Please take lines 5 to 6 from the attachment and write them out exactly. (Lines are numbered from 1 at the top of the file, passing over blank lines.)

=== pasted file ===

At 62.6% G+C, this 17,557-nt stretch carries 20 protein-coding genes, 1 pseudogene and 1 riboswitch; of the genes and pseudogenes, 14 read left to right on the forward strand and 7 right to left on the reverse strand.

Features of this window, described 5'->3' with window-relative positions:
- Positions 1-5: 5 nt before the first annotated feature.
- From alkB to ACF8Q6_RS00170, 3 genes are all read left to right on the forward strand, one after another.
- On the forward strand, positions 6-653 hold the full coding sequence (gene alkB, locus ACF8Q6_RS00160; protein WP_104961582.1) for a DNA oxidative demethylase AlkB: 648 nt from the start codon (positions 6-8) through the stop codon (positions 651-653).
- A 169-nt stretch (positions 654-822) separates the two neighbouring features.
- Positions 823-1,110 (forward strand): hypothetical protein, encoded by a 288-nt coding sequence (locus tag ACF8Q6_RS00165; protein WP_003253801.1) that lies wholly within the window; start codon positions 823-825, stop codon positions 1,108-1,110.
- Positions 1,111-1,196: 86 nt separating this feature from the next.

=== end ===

- On the forward strand, positions 6-653 hold the full coding sequence (gene alkB, locus ACF8Q6_RS00160; protein WP_104961582.1) for a DNA oxidative demethylase AlkB: 648 nt from the start codon (positions 6-8) through the stop codon (positions 651-653).
- A 169-nt stretch (positions 654-822) separates the two neighbouring features.